Monday, July 18, 2011

Emilie Zoey Baker's Masterpoet

Last month, the fantastic Melbourne poet, Emilie Zoey Baker, was interviewed in the Fairfax press by Michael Short. Michael said:
POETRY can be one of the simplest, most malleable forms of writing. It is accessible art, for composer and consumer alike.
Following this theme, Emilie is quoted:
I would love [poetry] to be on prime-time television. It is such a fantastic way to get it into people's lounge rooms. Imagine having your soul unravelled like a ribbon at 7.30 on Thursday night, rather than learning the contents of Matt Preston's stomach. Imagine young people's voices, having that explode into people's lounge rooms. That would be magnificent
So you think you can rhyme or Masterpoet.

I am not so sure about this. I love how poetry reaches into people's minds and twists their emotions and thoughts into little knots, beautiful bows and sturdy plaits. But I am not sure the same people who watch Dating in the Dark are ready for prime time live slam.

Regardless, my doubts were bland compared to the reaction by Christopher Bantick in The Australian. His opinion rambles a little, but he starts by saying:
...poetry will not regain its place in the national conscience by our reducing it to a public mosh pit
Those who know what great poetry is covet its place in the culture. Pop poems may pull the punters to pubs, but that's all.
What needs to be grasped is that not all poetry has the capacity to move us. Great poetry does.
I think that is crap. Firstly, who decides what 'great' poetry is? Secondly, while I agree there is a wide range in the quality of poetry, there is also a place for accessible poetry that has an immediate impact. Poetry that doesn't require a PhD in classics and fourteen hours of reading and rereading in a leather-bound chair before we are 'moved'.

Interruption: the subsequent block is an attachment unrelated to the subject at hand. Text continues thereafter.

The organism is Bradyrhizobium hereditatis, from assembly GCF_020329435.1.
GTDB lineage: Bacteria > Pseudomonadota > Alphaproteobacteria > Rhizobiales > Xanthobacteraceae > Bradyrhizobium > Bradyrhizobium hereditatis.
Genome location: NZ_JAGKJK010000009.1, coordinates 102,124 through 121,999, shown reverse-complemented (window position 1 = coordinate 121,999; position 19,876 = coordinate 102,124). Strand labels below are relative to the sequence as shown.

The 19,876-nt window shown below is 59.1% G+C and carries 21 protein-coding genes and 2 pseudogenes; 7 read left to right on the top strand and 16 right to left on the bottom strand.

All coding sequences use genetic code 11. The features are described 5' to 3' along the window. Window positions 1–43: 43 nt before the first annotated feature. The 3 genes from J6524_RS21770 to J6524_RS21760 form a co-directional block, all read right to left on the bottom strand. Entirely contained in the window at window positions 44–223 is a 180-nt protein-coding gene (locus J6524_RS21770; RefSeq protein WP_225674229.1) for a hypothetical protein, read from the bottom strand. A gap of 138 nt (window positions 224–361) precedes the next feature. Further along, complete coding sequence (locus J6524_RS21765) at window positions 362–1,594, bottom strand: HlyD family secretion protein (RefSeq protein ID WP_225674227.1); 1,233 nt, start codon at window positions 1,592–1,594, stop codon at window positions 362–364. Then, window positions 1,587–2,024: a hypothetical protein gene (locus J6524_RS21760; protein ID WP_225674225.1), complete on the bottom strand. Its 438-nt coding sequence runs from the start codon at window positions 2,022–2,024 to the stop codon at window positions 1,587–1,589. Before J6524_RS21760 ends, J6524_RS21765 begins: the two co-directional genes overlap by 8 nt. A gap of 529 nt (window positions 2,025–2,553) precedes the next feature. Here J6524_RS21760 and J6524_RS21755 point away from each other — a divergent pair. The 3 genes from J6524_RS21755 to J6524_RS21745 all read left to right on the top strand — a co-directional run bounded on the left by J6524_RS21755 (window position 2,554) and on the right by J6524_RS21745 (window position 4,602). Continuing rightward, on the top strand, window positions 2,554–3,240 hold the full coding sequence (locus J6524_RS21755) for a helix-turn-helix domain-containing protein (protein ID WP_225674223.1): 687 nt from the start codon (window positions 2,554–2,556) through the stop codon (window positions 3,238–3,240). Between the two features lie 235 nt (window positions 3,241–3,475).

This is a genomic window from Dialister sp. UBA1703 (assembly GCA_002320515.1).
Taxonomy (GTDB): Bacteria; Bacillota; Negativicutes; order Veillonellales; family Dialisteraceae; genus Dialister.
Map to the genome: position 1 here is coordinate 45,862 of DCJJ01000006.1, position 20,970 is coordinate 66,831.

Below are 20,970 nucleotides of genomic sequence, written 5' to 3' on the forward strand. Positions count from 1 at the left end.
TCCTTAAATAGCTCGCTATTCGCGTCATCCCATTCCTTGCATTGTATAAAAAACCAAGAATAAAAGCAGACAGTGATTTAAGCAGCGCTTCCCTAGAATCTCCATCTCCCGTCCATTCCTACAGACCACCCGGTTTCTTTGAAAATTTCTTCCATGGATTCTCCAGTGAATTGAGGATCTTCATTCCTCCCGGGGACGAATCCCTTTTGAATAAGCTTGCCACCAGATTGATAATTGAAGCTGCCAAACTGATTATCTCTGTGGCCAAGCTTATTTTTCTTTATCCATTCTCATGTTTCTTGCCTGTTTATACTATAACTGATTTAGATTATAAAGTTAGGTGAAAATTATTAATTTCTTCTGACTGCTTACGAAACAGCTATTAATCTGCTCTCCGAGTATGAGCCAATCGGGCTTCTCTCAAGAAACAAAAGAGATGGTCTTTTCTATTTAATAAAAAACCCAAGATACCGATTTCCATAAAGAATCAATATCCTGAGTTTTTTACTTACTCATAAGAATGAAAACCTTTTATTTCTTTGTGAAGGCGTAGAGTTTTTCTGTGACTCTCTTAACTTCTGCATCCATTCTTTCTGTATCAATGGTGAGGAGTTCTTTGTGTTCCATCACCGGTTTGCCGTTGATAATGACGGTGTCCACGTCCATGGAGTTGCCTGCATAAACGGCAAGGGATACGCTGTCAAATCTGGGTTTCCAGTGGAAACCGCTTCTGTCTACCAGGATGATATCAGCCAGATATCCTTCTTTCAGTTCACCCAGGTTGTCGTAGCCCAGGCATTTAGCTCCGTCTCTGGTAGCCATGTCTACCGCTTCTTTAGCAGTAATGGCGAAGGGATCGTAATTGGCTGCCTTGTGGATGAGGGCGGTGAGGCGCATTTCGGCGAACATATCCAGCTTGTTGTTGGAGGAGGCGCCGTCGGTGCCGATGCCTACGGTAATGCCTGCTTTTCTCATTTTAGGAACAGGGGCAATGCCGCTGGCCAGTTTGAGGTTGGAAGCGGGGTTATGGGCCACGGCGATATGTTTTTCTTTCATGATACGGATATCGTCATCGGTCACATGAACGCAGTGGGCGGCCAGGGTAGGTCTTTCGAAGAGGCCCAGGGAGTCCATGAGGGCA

Bantick goes on to bemoan the fact most young Australians cannot quote Australian poems. But he doesn't identify how to fix this. Surely the work of performance poets such as Emilie Zoey Baker, who are reintroducing poetry in a hip and accessible way to people, can only be a good thing.

What is not a good thing is Bantick's boomer superiority:

Gens X and Y are impoverished and have no storehouse of verse to call on.
Finally, Bantick lists Aussie poets such as James McAuley, A.D. Hope, Judith Wright and Les Murray. These are great poets, who reward careful reading and rereading. They write great poems and should be celebrated for this. But he also mentions Henry Lawson and Banjo Paterson, poets who were more story tellers, who wrote ballads that would immediately capture people's imaginations in pubs and would give instant gratification to the listener.

A bit like today's slam poets.

Here is Emilie from TedxMelbourne. Enjoy.

TEDxMelbourne - Emilie Zoey Baker - Slam Poet by tedxmelbourne

1 comment:

  1. check out her talk regarding this article at The Wheeler Centre